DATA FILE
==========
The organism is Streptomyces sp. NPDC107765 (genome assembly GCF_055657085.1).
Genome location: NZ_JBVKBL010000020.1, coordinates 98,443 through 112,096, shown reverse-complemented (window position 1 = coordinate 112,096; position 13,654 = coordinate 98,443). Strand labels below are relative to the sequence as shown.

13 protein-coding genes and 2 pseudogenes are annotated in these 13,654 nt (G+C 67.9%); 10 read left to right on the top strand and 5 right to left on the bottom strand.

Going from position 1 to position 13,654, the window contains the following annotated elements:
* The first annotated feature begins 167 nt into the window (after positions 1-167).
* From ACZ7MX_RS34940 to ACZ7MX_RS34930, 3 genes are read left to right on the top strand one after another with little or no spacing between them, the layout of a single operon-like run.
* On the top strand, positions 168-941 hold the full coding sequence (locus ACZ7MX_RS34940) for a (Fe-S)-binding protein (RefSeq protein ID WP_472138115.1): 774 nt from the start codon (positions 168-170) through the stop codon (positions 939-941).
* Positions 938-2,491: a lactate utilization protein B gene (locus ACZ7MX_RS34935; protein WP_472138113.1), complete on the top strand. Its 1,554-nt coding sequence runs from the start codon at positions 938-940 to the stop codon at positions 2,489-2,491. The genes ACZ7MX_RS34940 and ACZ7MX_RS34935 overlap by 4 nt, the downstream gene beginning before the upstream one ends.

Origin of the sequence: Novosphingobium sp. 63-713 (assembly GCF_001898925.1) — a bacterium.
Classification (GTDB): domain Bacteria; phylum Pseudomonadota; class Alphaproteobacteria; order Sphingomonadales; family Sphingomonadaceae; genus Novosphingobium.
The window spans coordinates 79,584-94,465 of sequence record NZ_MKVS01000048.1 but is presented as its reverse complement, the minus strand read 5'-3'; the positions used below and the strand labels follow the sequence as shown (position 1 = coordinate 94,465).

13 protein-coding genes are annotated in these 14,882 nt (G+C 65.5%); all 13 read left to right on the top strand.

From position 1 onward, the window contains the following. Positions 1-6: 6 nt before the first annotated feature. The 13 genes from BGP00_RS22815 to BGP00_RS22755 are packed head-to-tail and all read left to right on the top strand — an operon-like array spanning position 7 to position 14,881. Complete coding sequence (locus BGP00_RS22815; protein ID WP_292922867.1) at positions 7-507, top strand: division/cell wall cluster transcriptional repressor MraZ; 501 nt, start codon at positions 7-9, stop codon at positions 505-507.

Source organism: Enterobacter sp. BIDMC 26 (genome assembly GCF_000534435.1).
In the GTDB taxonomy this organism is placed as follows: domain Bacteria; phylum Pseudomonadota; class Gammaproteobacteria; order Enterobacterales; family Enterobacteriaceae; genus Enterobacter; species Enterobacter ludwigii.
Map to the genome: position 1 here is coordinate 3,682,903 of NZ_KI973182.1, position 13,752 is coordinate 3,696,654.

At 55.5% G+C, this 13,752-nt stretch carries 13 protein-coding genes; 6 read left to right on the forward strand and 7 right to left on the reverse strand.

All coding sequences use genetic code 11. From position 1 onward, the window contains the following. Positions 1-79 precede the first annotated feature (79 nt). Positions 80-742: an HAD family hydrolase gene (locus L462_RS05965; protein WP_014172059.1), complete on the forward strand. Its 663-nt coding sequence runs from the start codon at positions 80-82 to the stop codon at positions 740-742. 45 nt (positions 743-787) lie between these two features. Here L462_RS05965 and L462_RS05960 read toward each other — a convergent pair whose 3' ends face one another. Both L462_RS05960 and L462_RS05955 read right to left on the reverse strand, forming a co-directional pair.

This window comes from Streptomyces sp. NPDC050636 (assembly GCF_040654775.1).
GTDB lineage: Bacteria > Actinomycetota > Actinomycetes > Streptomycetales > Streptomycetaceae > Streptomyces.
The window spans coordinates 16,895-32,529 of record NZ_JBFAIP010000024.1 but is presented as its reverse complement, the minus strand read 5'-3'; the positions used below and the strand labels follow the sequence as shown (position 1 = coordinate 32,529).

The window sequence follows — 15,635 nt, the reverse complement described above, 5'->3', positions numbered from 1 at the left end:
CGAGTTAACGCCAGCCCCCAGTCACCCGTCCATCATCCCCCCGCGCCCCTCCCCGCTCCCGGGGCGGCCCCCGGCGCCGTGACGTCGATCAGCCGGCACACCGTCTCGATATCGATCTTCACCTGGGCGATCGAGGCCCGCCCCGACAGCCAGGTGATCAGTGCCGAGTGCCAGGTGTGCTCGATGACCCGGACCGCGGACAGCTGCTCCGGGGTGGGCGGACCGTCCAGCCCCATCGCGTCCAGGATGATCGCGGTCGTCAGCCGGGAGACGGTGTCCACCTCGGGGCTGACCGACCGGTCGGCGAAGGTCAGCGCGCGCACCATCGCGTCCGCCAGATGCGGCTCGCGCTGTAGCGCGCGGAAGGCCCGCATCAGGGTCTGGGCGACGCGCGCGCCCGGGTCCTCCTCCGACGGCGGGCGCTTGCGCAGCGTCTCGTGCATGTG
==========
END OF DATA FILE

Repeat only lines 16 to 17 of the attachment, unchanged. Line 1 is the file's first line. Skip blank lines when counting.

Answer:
Map to the genome: position 1 here is coordinate 3,682,903 of NZ_KI973182.1, position 13,752 is coordinate 3,696,654.

At 55.5% G+C, this 13,752-nt stretch carries 13 protein-coding genes; 6 read left to right on the forward strand and 7 right to left on the reverse strand.